PARKERSBURG - Angie Bussey did battle with thyroid cancer, then leukemia, and through it all she just wanted to get back home to be with her sons.
For the active mom of two boys, hearing about her youngest son's latest track meet, or spending this Mother's Day with her sons Ethan, a student at West Virginia University, and Jacob, a Parkersburg High School student, will be extra special.
"I missed so much over the past year - anniversaries, birthdays. I had to look at my son when he was leaving for prom out a window. It's been so hard on everyone, but I couldn't be prouder of my sons and the way they handled it all," Bussey said.
Photo by Pamela Brust
Sandie Smith, left, is shown with her daughter Angie Bussey, a cancer survivor and bone marrow recipient. The women are holding photographs of Angie’s two sons, Ethan and Jacob. Bussey said throughout her battle with cancer, all she wanted to do was return to normal living and get back to her sons.
Sandie Smith, Bussey's mom who was with her daughter throughout the ordeal, is pretty proud of the way her daughter handled her nearly two-year struggle with cancer.
"She really is a miracle," Smith said.
In November 2012, Angie was diagnosed with thyroid cancer. She had her thyroid removed, but a growth returned in her neck and she underwent radiation therapy that required being completely isolated from everyone for a period of time.
She made it through that, then she began having other symptoms, including vomiting, joint pain and unusual bruising. After having her blood tested, she learned she had leukemia.
She went to Morgantown, where over the next 18 months she had treatment and ultimately a bone marrow transplant.
"It was terrible, at one point she was taken in a (lifeflight) helicopter and we were told she probably wouldn't make it. I can't tell you what it felt like to look up and see that helicopter with your baby in it, and not know if you were ever going to see her again," Smith said.
"She really is a miracle, I'm sure God has something in mind for her" Smith said.
"I went from being PTA president, Little League booster, soccer coach, football boosters, working, to not being able to do anything," Bussey said.
"Jacob was just starting high school, my oldest son Ethan was a senior, and I was here today and gone tomorrow. They had to take over the housework and basically take care of themselves so my husband and I could concentrate on my treatment. I felt guilty putting them in that position, but there was nothing I could do about it. I couldn't be more proud of the way they handled everything. They are just wonderful. They had to become independent, I'm so blessed to have such good kids," she said.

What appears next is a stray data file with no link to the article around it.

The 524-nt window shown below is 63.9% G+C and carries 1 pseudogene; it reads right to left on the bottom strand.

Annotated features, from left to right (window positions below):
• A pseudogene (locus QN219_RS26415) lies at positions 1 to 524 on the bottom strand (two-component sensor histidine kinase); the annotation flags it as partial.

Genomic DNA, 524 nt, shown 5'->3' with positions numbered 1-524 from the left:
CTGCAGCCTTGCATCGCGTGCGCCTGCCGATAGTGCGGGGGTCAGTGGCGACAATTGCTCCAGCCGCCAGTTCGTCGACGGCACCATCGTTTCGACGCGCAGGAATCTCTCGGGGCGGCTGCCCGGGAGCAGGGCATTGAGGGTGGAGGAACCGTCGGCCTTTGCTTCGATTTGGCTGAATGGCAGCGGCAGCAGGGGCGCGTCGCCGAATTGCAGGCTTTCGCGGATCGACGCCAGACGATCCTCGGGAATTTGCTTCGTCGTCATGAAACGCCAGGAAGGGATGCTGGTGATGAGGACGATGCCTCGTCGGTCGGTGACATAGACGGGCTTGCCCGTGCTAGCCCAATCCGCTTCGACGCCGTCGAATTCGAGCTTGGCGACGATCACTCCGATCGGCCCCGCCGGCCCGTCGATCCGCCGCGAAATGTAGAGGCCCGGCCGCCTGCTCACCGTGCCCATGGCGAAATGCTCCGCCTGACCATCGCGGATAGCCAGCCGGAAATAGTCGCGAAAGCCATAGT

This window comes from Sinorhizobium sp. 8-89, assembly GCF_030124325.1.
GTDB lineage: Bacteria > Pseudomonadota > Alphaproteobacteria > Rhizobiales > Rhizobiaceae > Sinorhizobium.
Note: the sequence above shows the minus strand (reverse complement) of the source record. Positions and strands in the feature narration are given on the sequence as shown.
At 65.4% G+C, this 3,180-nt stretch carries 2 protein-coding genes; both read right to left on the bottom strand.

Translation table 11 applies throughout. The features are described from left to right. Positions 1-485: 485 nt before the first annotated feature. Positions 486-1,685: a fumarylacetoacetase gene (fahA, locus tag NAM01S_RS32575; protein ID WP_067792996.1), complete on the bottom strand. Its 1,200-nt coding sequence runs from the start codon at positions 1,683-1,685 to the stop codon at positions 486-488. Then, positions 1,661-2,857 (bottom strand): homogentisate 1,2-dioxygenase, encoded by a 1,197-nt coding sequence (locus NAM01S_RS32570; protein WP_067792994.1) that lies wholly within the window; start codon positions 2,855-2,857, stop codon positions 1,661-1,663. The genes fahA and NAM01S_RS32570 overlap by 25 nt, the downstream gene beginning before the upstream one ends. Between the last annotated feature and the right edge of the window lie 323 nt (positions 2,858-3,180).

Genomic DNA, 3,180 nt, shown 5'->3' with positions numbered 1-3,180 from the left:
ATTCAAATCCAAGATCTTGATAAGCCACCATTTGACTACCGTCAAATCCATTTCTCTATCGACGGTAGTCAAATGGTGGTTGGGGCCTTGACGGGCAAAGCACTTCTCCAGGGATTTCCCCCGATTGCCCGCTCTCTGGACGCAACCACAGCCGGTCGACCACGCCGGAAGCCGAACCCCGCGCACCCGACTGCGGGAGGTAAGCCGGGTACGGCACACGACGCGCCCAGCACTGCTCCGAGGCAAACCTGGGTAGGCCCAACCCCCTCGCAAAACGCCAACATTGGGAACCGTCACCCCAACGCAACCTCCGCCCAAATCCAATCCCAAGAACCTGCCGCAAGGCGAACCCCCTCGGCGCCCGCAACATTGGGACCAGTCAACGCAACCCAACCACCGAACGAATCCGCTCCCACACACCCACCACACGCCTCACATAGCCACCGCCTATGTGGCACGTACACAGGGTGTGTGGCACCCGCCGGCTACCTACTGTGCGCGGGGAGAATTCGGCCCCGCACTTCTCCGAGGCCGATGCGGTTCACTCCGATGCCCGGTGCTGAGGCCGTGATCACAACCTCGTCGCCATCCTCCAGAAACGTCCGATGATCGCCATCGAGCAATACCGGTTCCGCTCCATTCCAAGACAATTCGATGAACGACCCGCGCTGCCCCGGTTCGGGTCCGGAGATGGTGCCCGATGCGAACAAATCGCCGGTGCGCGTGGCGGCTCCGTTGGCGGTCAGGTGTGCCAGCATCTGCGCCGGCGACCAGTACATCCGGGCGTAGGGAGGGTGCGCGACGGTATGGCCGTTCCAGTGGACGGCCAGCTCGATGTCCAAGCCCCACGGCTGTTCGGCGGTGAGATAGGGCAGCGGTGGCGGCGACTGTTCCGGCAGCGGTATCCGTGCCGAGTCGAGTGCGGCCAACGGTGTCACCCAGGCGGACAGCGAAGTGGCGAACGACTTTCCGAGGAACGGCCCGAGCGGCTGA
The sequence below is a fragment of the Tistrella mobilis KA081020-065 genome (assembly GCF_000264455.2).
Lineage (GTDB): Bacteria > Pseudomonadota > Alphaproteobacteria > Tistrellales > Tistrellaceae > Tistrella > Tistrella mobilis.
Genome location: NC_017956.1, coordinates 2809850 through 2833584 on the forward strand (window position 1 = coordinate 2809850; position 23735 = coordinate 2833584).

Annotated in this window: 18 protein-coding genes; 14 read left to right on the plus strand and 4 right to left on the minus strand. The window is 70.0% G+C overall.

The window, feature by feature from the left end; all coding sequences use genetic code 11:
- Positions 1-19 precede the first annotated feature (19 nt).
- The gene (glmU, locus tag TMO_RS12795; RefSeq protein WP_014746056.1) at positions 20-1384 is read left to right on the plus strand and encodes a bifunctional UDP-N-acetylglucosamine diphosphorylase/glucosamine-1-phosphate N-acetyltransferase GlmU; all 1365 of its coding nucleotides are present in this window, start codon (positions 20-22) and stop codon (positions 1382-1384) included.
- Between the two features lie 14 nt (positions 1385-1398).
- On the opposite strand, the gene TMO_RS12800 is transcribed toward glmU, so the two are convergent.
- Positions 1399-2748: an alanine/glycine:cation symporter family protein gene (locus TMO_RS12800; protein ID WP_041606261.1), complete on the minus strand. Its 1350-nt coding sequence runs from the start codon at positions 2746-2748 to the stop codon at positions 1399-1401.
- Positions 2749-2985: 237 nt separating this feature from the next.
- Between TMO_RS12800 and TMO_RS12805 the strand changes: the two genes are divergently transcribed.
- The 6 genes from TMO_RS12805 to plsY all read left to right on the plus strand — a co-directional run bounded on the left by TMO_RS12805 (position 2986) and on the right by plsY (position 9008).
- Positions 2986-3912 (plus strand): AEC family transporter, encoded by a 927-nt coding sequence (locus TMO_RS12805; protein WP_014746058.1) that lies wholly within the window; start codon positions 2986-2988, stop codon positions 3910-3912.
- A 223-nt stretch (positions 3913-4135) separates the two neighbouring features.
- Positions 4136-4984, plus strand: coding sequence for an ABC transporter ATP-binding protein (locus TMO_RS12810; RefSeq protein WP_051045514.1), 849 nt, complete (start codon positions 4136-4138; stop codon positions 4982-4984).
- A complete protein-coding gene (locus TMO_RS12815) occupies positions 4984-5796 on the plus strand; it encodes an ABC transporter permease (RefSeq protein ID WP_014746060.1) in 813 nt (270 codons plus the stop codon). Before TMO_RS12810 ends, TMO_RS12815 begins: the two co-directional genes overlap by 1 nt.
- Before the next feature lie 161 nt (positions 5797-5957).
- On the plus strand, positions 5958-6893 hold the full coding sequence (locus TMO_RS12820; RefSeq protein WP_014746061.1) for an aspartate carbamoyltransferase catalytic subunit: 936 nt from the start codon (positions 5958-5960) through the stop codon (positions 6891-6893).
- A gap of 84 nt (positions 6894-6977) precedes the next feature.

Bussey's husband is Sgt. David Bussey, a veteran Wood County Sheriff's Deputy.
Angie Bussey said she couldn't be more grateful to the entire community for all the support she received through her illness and, now that she's back home, with her recovery.
"So many friends, family, neighbors, church members, people we knew from school groups, organizations, booster groups my husband and I belong to, kids on the high school football team, the Wood County Deputy Sheriff's Association, local police, firefighters," she said.
"They all turned out when they had a Swab-a-Thon for Angie," Smith said.
After family members did not prove to be a match, the family set out to find a bone marrow donor.
"You would think a family member would match, but it's rarer than you think," Smith said. "There were people lined up around the block to be tested, over 600 people turned out," she said.
A match was found with a 37-year-old man who was not related to Bussey and in June 2013 she had a transplant. Bussey doesn't know her donor, but after one year can ask to meet him; and if he consents, she could have a chance to give her thanks in person.
The mother of two has been on life support and suffered numerous reactions to various types of medication. At one point she weighed less than 90 pounds, suffered setbacks, brain bleeding, seizures, had to constantly wear a hospital mask because her immune system was compromised, and several times was given a very negative prognosis. Through it all Bussey said she never believed she was going to die.
"I lived through the death of a child, my oldest son was a twin and his twin died in my arms, that's the worst thing a mother can live through, the loss of a child, so I knew I wasn't going to let cancer take me," she said.
"I just wanted to get through it so I could get back to a normal life and be with my kids. It has been a humbling experience. But seeing my kids take on the challenges and seeing what they were able to do, watching them shine, I'm so proud," Bussey said.
Bussey has been home since January, but still gets tired and has some problems with her short-term memory. She also had the blessing of learning that as a result of her Swab-A-Thon, matches for other cancer patients have been found and more lives may be saved.
Bussey said she'd like to work with the donor program, local oncologists and other cancer patients to help as much as she can, and she's looking forward to spending precious time and making new memories with her sons this Mother's Day.